40 years later, it’s not hard to see that people, more than ever, need reasons to come together. In the 90s a guy named Al Gore created something called the Internet and now we use it to swipe left or right instead of gathering the courage to meet someone new. Tinder is an all new kind of treasure hunt. Mark Zuckerberg wants to hold the keys to the Metaverse - a place where avatars have preset personal boundaries to combat sexual harassment.
We now have computers powerful enough to launch the Apollo missions and we use them to photograph our dessert.
Byron Preiss would roll over in his grave if he could see this dystopian/utopia hybrid we live in. We are alone together.
New Technology - New Solutions
But this same technology lets us instantly translate other languages. Internet forums spread ideas quickly and problems can be solved by crowdsourcing them. Maps and Street View allow us to check out places without getting on a plane. These tools are precisely why the legacy of Byron Preiss has not died with him. These are the tools that led me to the location of the New York gemstone.
I think if Byron Preiss had lived he would have found a way to use the technology we are blessed with today to overcome some of the obstacles still plaguing his treasure hunt. Back then he might have said that nothing beats the thrill of driving a spade into the earth and hearing the ‘clink’ of metal on metal. But maybe there is something just as cool.
In the 1980s fans turned the pages of Byron Preiss's treasure hunt book and imagined themselves in the fantasy world created by Palencar’s art. Then they got up off the sofa, shovel in hand, and ventured out to see if they could match the fantasy image to the real world. Now, with the magic of Augmented Reality, we don’t have to imagine. Picture yourself pointing your phone’s camera at that water tower in Chicago. The screen transforms the skyline into a fantasy realm. Another clue is dropped and the hunter is off to another location to find the next trigger image. If the image changes, let’s say another building goes up beside the water tower, all that puzzle creators have to do is upload the new trigger image. No dirt, no buried baseball diamonds.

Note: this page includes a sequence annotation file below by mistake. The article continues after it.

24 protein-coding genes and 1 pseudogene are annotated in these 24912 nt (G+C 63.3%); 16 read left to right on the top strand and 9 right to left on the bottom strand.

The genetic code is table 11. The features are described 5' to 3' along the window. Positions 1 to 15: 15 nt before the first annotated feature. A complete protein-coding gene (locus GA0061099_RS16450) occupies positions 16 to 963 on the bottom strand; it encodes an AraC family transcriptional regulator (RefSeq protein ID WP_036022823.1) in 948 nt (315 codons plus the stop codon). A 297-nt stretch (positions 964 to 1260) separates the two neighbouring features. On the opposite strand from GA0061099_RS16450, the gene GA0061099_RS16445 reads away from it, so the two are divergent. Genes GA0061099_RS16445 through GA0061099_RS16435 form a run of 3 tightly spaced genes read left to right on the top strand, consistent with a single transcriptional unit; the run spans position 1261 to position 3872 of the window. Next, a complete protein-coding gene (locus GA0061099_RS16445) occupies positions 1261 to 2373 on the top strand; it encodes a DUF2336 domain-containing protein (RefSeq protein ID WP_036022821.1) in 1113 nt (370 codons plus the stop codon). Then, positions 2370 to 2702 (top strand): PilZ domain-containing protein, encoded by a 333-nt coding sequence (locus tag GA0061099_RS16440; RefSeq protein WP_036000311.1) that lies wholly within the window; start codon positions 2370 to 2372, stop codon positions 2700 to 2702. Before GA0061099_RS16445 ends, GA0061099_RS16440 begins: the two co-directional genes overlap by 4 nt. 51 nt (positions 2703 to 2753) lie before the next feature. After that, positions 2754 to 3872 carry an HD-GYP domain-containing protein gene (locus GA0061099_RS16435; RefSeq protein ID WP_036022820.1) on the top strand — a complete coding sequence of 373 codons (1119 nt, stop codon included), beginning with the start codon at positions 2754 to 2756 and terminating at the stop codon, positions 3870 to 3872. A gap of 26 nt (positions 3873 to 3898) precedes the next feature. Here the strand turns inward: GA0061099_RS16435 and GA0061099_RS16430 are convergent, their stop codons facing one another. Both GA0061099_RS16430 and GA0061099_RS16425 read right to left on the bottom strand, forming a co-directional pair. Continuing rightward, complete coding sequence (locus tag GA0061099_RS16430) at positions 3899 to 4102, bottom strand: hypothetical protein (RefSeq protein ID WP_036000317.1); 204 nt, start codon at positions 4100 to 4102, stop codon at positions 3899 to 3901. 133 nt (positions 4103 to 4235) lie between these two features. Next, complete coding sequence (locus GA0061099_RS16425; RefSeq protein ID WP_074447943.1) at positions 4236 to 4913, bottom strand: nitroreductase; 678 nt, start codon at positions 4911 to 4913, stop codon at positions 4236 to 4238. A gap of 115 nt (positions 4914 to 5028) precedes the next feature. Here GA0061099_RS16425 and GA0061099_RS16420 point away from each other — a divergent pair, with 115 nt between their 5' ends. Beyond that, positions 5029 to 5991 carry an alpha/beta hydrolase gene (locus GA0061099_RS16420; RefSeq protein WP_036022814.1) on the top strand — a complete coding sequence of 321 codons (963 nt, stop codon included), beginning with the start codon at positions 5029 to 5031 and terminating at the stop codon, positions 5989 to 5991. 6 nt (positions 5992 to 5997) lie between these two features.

This is what I’ve done. Instead of just telling you where to dig, I’m releasing an Augmented Reality Treasure hunt in three parts.
Expedition Unknown Almost Solves the New York Treasure Hunt - Oh So Close
While in New York, Expedition Unknown host, Josh Gates couldn’t help but take a crack at solving the Treasure Hunt in New York. Here it is:
Josh thinks the gray giant is the statue of George Washington at Federal Hall. George's hand gestures slightly down a narrow street - the slender path - Wall street. Wall Street is an important clue. So thinks Josh.
Next Time We Pick up the New York Treasure Hunt Where Josh Left It
I could tell you what I think, but that would be telling. I’m going to leave this week’s blog with the augmented reality treasure hunt puzzle. Next time we’re going to travel down Wall Street to Trinity Church and open the gates to a cemetery. It’s here that Josh Gates thinks an American Icon holds the key.
This post’s puzzle solves the question of the Gray Giant. This might be enough for some hunters to find the gem. Maybe not. Next week there will be another Augmented Reality puzzle taking treasure hunters even closer to the gem.
Byron Preiss’s Treasure Hunt Now an Augmented Reality Puzzle
To activate the Augmented Reality in the puzzle below you’ll need the Zappar app. It’s free, doesn’t take up too much space, has no ads or invasive spyware.